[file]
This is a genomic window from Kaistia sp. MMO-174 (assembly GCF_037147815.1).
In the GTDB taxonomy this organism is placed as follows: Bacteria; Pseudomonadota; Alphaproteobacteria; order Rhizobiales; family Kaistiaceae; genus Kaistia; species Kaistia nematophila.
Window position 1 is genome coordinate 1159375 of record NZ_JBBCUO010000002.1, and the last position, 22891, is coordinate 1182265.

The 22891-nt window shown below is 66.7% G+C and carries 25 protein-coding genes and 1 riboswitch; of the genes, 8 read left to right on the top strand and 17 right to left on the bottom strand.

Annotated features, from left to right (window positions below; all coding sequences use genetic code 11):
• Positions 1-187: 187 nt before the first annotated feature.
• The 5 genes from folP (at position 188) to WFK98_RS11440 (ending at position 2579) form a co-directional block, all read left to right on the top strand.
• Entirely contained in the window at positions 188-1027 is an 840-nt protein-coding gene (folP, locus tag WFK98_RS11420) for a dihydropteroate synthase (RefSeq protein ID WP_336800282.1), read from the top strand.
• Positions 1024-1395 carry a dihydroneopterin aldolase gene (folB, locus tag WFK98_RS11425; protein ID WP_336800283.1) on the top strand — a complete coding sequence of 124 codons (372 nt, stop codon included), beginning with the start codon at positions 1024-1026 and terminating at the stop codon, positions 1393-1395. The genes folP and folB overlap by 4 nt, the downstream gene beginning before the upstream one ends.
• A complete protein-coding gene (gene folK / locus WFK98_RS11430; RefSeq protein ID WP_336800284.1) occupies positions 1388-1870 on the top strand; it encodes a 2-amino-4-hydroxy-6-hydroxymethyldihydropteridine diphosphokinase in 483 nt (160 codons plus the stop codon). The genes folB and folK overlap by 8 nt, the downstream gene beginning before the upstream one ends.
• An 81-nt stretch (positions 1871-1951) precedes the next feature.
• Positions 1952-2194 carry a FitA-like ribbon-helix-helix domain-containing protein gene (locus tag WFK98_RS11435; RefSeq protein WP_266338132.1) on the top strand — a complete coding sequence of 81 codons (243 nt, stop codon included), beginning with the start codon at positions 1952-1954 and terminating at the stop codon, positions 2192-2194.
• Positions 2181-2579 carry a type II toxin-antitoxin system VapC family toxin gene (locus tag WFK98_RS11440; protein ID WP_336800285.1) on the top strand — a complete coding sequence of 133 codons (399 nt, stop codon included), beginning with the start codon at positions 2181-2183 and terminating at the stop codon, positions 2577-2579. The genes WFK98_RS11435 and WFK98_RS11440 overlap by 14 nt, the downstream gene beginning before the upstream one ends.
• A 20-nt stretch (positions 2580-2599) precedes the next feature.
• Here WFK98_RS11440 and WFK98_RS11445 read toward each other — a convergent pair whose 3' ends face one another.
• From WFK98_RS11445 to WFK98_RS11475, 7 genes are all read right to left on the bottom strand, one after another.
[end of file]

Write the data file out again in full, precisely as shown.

This is a genomic window from Kaistia sp. MMO-174 (assembly GCF_037147815.1).
In the GTDB taxonomy this organism is placed as follows: Bacteria; Pseudomonadota; Alphaproteobacteria; order Rhizobiales; family Kaistiaceae; genus Kaistia; species Kaistia nematophila.
Window position 1 is genome coordinate 1159375 of record NZ_JBBCUO010000002.1, and the last position, 22891, is coordinate 1182265.

The 22891-nt window shown below is 66.7% G+C and carries 25 protein-coding genes and 1 riboswitch; of the genes, 8 read left to right on the top strand and 17 right to left on the bottom strand.

Annotated features, from left to right (window positions below; all coding sequences use genetic code 11):
• Positions 1-187: 187 nt before the first annotated feature.
• The 5 genes from folP (at position 188) to WFK98_RS11440 (ending at position 2579) form a co-directional block, all read left to right on the top strand.
• Entirely contained in the window at positions 188-1027 is an 840-nt protein-coding gene (folP, locus tag WFK98_RS11420) for a dihydropteroate synthase (RefSeq protein ID WP_336800282.1), read from the top strand.
• Positions 1024-1395 carry a dihydroneopterin aldolase gene (folB, locus tag WFK98_RS11425; protein ID WP_336800283.1) on the top strand — a complete coding sequence of 124 codons (372 nt, stop codon included), beginning with the start codon at positions 1024-1026 and terminating at the stop codon, positions 1393-1395. The genes folP and folB overlap by 4 nt, the downstream gene beginning before the upstream one ends.
• A complete protein-coding gene (gene folK / locus WFK98_RS11430; RefSeq protein ID WP_336800284.1) occupies positions 1388-1870 on the top strand; it encodes a 2-amino-4-hydroxy-6-hydroxymethyldihydropteridine diphosphokinase in 483 nt (160 codons plus the stop codon). The genes folB and folK overlap by 8 nt, the downstream gene beginning before the upstream one ends.
• An 81-nt stretch (positions 1871-1951) precedes the next feature.
• Positions 1952-2194 carry a FitA-like ribbon-helix-helix domain-containing protein gene (locus tag WFK98_RS11435; RefSeq protein WP_266338132.1) on the top strand — a complete coding sequence of 81 codons (243 nt, stop codon included), beginning with the start codon at positions 1952-1954 and terminating at the stop codon, positions 2192-2194.
• Positions 2181-2579 carry a type II toxin-antitoxin system VapC family toxin gene (locus tag WFK98_RS11440; protein ID WP_336800285.1) on the top strand — a complete coding sequence of 133 codons (399 nt, stop codon included), beginning with the start codon at positions 2181-2183 and terminating at the stop codon, positions 2577-2579. The genes WFK98_RS11435 and WFK98_RS11440 overlap by 14 nt, the downstream gene beginning before the upstream one ends.
• A 20-nt stretch (positions 2580-2599) precedes the next feature.
• Here WFK98_RS11440 and WFK98_RS11445 read toward each other — a convergent pair whose 3' ends face one another.
• From WFK98_RS11445 to WFK98_RS11475, 7 genes are all read right to left on the bottom strand, one after another.